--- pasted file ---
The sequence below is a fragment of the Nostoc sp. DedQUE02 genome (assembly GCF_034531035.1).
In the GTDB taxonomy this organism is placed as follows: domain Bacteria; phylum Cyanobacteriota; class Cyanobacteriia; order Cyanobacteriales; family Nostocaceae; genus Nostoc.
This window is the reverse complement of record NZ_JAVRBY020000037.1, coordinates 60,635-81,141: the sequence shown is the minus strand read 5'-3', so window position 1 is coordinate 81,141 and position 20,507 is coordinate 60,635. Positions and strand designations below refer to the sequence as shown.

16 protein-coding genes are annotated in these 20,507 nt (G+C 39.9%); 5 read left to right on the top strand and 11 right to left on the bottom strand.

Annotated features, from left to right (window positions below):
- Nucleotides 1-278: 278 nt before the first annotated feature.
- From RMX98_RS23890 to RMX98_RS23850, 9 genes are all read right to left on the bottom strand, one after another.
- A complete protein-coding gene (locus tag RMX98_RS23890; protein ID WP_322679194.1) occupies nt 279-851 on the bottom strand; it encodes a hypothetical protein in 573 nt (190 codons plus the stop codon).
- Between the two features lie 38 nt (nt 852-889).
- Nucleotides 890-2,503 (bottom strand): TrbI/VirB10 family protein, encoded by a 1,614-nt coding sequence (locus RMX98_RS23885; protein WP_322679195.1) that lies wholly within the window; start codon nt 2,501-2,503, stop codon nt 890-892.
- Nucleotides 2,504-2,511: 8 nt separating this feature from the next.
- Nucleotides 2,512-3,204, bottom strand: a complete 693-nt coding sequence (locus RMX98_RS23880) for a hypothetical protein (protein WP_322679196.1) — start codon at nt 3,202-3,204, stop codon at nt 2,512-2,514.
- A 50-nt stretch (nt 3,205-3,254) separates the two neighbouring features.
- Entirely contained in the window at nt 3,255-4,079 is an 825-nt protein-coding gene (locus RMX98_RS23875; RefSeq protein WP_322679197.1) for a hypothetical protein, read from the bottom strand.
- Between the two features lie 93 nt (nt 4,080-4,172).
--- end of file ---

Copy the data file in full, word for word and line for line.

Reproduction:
The sequence below is a fragment of the Nostoc sp. DedQUE02 genome (assembly GCF_034531035.1).
In the GTDB taxonomy this organism is placed as follows: domain Bacteria; phylum Cyanobacteriota; class Cyanobacteriia; order Cyanobacteriales; family Nostocaceae; genus Nostoc.
This window is the reverse complement of record NZ_JAVRBY020000037.1, coordinates 60,635-81,141: the sequence shown is the minus strand read 5'-3', so window position 1 is coordinate 81,141 and position 20,507 is coordinate 60,635. Positions and strand designations below refer to the sequence as shown.

16 protein-coding genes are annotated in these 20,507 nt (G+C 39.9%); 5 read left to right on the top strand and 11 right to left on the bottom strand.

Annotated features, from left to right (window positions below):
- Nucleotides 1-278: 278 nt before the first annotated feature.
- From RMX98_RS23890 to RMX98_RS23850, 9 genes are all read right to left on the bottom strand, one after another.
- A complete protein-coding gene (locus tag RMX98_RS23890; protein ID WP_322679194.1) occupies nt 279-851 on the bottom strand; it encodes a hypothetical protein in 573 nt (190 codons plus the stop codon).
- Between the two features lie 38 nt (nt 852-889).
- Nucleotides 890-2,503 (bottom strand): TrbI/VirB10 family protein, encoded by a 1,614-nt coding sequence (locus RMX98_RS23885; protein WP_322679195.1) that lies wholly within the window; start codon nt 2,501-2,503, stop codon nt 890-892.
- Nucleotides 2,504-2,511: 8 nt separating this feature from the next.
- Nucleotides 2,512-3,204, bottom strand: a complete 693-nt coding sequence (locus RMX98_RS23880) for a hypothetical protein (protein WP_322679196.1) — start codon at nt 3,202-3,204, stop codon at nt 2,512-2,514.
- A 50-nt stretch (nt 3,205-3,254) separates the two neighbouring features.
- Entirely contained in the window at nt 3,255-4,079 is an 825-nt protein-coding gene (locus RMX98_RS23875; RefSeq protein WP_322679197.1) for a hypothetical protein, read from the bottom strand.
- Between the two features lie 93 nt (nt 4,080-4,172).